Thursday, March 18, 2010

What we get for our health-care dollars

Soon, they tell us, Congress will or will not pass a health-care bill. Detractors think universal health care will raise health-care costs, lower health-care outcomes, and dangerously increase the power of the federal government. Those are interesting theoretical positions, but let's take a final look at what actually has happened in countries who already have universal health care.

These countries are not hard to find. I used True Cost's list of 33 developed countries as a starting point. Thirty-two of them have universal health care, "with the United States being the lone exception." The list describes each country's type of health-care system--single payer, two tier, or insurance mandate--and gives the date that it was begun (ranging from 1912 to 1995).

I then went to the World Health Organization's detailed database search page and checked statistics for 32 of the countries (Hong Kong is listed at True Cost as a separate country but is considered part of China on the WHO list). I found that
  • America's adult mortality rate is better than Slovenia's but worse than that of every other developed country. 
  • Our infant mortality rate is better than that of Brunei, the United Arab Emirates, Bahrain, and Kuwait; but worse than that of the other 27 countries. 
  • Our life expectancy at birth is better than that of Brunei and Bahrain; the same as that of Kuwait, the United Arab Emirates, and Slovenia; but worse than that of the other 26 countries. 
  • Our maternal mortality rate is better than that of Luxembourg, Brunei, Singapore, South Korea, Bahrain, and the United Arab Emirates; the same as that of Portugal; but worse than that of the other 24 countries.

For these dispiriting results, our government spends less than the governments of eight countries (Luxembourg, Norway, Iceland, Denmark, Switzerland, France, Sweden, and the Netherlands) but more than the governments of the other 23 countries. But wait--it gets worse. In addition to government funds, Americans also spend a lot of private money on health care. In fact, we spend more on health care than any other nation on earth.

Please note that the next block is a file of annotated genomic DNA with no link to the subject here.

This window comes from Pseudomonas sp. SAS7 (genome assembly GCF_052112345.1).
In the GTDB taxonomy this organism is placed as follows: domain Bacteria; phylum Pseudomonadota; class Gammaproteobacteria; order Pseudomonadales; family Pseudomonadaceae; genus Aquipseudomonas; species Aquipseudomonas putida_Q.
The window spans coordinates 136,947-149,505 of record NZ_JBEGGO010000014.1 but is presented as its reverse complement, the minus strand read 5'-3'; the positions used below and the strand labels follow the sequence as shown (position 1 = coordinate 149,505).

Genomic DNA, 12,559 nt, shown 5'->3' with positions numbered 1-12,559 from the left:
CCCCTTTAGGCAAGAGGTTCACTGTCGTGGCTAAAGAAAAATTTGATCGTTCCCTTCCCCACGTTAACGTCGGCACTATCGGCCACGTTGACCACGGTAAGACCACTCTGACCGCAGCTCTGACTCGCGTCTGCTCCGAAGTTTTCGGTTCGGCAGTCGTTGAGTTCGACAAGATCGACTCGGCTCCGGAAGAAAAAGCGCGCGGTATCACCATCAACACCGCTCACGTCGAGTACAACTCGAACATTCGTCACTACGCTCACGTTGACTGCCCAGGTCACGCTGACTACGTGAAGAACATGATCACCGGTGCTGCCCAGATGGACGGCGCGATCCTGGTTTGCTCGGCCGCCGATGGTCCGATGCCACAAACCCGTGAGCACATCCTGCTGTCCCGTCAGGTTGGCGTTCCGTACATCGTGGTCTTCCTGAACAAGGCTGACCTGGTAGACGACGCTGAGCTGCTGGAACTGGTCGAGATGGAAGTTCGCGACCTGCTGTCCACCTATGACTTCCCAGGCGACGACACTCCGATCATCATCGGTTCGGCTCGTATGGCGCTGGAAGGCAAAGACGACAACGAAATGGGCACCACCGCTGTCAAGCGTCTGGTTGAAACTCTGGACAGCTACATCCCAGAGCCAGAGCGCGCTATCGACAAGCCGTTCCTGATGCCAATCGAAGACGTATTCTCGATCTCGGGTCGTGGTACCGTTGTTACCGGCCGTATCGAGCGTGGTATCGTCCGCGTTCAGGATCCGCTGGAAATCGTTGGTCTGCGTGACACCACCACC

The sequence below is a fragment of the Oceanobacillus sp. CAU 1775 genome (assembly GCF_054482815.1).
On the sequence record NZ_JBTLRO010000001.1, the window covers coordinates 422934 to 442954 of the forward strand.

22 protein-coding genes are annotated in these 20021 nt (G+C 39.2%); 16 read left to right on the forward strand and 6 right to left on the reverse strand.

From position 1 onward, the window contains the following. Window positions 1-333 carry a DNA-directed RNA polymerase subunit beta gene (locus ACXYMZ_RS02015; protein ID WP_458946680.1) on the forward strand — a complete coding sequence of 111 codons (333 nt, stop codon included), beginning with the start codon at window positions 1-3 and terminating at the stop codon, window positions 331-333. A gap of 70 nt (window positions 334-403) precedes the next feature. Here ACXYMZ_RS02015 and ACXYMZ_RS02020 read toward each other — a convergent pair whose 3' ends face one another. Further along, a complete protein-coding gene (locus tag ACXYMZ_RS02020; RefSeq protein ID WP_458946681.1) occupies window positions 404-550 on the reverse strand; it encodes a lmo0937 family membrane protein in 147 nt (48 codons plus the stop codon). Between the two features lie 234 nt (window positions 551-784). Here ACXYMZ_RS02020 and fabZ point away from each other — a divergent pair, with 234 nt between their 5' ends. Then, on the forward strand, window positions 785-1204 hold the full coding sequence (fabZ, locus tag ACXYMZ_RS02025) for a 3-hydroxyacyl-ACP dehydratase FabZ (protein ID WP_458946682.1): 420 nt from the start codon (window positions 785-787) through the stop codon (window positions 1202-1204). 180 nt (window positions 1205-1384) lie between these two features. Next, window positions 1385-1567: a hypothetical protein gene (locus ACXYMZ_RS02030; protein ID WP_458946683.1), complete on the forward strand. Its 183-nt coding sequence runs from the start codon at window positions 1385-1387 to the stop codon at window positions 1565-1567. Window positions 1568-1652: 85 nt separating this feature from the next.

What are we getting for our health-care dollars? I decided to look at the countries that most closely resemble ours in government investment in health care. In 2006--the most recent year for which statistics are available--the United States government spent $3074 per capita on health care. Nine European nations and Canada spent between $2536 and $3541. Six spent less than we did; four spent more. How do our outcomes rank?
  • The adult mortality rate (the probability of dying between 15 and 60 years per 1000 population) for the other ten countries ranged from 78 (Sweden) to 124 (France). The U.S. came in last, at 137.
  • The infant mortality rate (per 1,000 live births) ranged from 3 (Sweden) to 5 (Canada and the U.K.). The U.S. came in last, at 7.
  • Life expectancy at birth ranged from 82 (Switzerland) to 79 (Belgium, the U.K.). The U.S. came in last, at 78.
  • The maternal mortality rate (per 100,000 live births) ranged from 1 (Ireland) to 8 (Belgium, the U.K., France). The U.S. came in last, at 11.
What would happen if we devised a health-care system like one of theirs? Why do we think our costs would go up, when theirs are considerably lower than ours? Why do we fear that our outcomes would go down, when theirs are considerably higher? Do we really believe the U.S. government is less capable or more corrupt than the governments that have created successful universal health-care systems?

Well, maybe. Transparency International prepares an annual Corruption Perceptions Index of 180 countries. The United States' rank is 19--better than Belgium or France, but not as good as Sweden, Switzerland, the Netherlands, Canada, Germany, Ireland, Austria, or the U.K. A lot of us fear that we have the best Congress money can buy.

1 comment:

Arbury Johnson said...

Thank You